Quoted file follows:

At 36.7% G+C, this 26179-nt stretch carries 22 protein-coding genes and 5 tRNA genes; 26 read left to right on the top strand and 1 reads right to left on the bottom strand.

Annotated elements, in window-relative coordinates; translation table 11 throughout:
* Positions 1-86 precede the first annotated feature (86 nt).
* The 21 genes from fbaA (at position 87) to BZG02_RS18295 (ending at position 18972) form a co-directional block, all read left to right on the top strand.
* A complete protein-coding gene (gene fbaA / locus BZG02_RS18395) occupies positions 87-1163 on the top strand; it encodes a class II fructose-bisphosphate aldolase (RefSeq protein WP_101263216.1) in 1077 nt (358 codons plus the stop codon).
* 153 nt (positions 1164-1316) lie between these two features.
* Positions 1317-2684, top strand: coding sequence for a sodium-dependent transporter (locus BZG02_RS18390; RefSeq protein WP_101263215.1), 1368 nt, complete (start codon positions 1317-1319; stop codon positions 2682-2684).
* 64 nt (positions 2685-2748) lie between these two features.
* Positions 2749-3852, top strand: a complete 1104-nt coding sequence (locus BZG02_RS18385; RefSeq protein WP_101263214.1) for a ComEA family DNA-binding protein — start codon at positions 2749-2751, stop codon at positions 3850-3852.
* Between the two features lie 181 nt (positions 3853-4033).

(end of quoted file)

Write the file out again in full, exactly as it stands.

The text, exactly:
At 36.7% G+C, this 26179-nt stretch carries 22 protein-coding genes and 5 tRNA genes; 26 read left to right on the top strand and 1 reads right to left on the bottom strand.

Annotated elements, in window-relative coordinates; translation table 11 throughout:
* Positions 1-86 precede the first annotated feature (86 nt).
* The 21 genes from fbaA (at position 87) to BZG02_RS18295 (ending at position 18972) form a co-directional block, all read left to right on the top strand.
* A complete protein-coding gene (gene fbaA / locus BZG02_RS18395) occupies positions 87-1163 on the top strand; it encodes a class II fructose-bisphosphate aldolase (RefSeq protein WP_101263216.1) in 1077 nt (358 codons plus the stop codon).
* 153 nt (positions 1164-1316) lie between these two features.
* Positions 1317-2684, top strand: coding sequence for a sodium-dependent transporter (locus BZG02_RS18390; RefSeq protein WP_101263215.1), 1368 nt, complete (start codon positions 1317-1319; stop codon positions 2682-2684).
* 64 nt (positions 2685-2748) lie between these two features.
* Positions 2749-3852, top strand: a complete 1104-nt coding sequence (locus BZG02_RS18385; RefSeq protein WP_101263214.1) for a ComEA family DNA-binding protein — start codon at positions 2749-2751, stop codon at positions 3850-3852.
* Between the two features lie 181 nt (positions 3853-4033).